Q: I have a Dell Deminsion 8300 PC with Windows XP Home Edition, Service Pack 2. Periodically I receive pop-ups from Microsoft asking me...

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Q: I have a Dell Deminsion 8300 PC with Windows XP Home Edition, Service Pack 2. Periodically I receive pop-ups from Microsoft asking me to download a software update. Last week I received a request from Microsoft to download the Service Pack 3. I started the download, which seemed to take a long time so I left the PC for about 45 minutes.

When I came back I had a blue screen on the monitor that said there had been a problem with the installation.

It said that if I had never seen this screen before I should turn off the PC and restart. It went on to list several other options if I had seen the screen before, but I didn’t take note of these additional options.

So I shut down the PC and restarted it. This time it took another 40 minutes or so to uninstall the part of Service Pack 3 that had been loaded and to reload my previous PC setup.

Now when I turn on the PC it is still asking me to install Service Pack 3, but I am afraid to try again. Should I give it another try or ignore this download request from Microsoft?

Don MacFarlane

A: Installing updates can be frustrating, but if you want to keep using Windows XP, I’d recommend that you install Service Pack 3. It contains dozens of major enhancements and fixes, including security patches.

Given the number of applications, drivers and devices that must get along with the operating system, it’s not surprising that problems emerge with some of them when the operating system is updated.

You can blame Microsoft for this, or you can blame the vendor of the application, driver or device. If you’re having trouble installing, you’ll want to check this Microsoft document before trying again: support.microsoft.com/kb/950717/en-us. The document lists the most likely culprits and suggests steps to take before installation.

If you still have problems trying to install the service pack, take note of any error messages you receive. Then go to this document support.microsoft.com/kb/949377/en-us. You’ll find the most common errors and their solutions listed here.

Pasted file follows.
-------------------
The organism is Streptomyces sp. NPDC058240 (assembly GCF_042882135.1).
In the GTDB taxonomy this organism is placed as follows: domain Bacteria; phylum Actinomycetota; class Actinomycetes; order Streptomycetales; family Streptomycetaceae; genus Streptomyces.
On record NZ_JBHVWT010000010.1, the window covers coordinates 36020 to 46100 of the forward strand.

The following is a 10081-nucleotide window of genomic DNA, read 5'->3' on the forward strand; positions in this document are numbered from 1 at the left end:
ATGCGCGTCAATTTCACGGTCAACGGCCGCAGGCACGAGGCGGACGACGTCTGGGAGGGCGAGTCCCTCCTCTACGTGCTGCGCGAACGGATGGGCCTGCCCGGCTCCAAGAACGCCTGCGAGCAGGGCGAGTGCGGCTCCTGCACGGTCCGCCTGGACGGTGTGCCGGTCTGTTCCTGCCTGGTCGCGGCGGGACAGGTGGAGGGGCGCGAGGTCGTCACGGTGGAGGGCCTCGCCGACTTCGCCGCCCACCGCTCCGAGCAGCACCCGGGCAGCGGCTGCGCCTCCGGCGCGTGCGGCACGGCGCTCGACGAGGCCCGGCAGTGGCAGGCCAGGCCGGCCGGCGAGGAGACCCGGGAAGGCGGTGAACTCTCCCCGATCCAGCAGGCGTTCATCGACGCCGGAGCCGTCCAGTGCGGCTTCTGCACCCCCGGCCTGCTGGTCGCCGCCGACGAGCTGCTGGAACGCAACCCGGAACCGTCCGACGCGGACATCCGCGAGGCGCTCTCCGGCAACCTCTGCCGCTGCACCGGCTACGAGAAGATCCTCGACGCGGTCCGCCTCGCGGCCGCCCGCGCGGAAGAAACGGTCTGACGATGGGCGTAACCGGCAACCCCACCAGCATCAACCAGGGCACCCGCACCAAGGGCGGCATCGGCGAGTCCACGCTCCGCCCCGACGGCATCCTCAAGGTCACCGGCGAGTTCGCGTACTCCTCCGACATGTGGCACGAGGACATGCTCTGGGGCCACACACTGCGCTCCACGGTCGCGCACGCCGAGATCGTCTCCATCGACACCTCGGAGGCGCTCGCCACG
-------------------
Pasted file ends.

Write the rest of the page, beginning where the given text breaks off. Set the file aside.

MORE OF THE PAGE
Q: In June my Hotmail account was apparently converted to Windows Live Mail. There was no advance notice.

If it was expected that people could log on to Windows Live with their Hotmail ID, then either this failed or the instructions were so unclear that repeated efforts using my proper ID and password ultimately resulted in a message to reset my password.

I’m interested in getting my (old) Hotmail messages and address book. Any advice would be much appreciated.

Ruth Hultengren

A: Your Hotmail messages should all be accessible via the new Windows Live Mail. I can’t guess why your Hotmail password didn’t get you into Live Mail and you’re being required to reset it. I helped a friend through the conversion and it was simply a matter of logging on using his old Hotmail user name and password.

That said, I generally advise people I know to avoid Web-based e-mail services since all of the control is on the server side.

The applications can be changed at any time, even if you don’t want them to be. I’ve also found that performance can be very slow at times.

And if you decide to leave a specific service you can’t take your e-mail address with you. But I guess those are the prices you pay for free e-mail.

The alternative? Registering your own domain name and leasing an e-mail box with your service provider. Then you can use any application — including a Web interface — to access the e-mail. You can also store your messages locally. And if you move to another provider you can keep your e-mail address. I’ve seen some providers that offer domain name registration for under $10 per year and an e-mail account for under $10 a year.

Questions for Patrick Marshall may be sent by e-mail to pmarshall@seattletimes.com or pgmarshall@pgmarshall.net, or by mail at Q&A/Technology, The Seattle Times, P.O. Box 70, Seattle, WA 98111. More columns at www.seattletimes.com/columnists.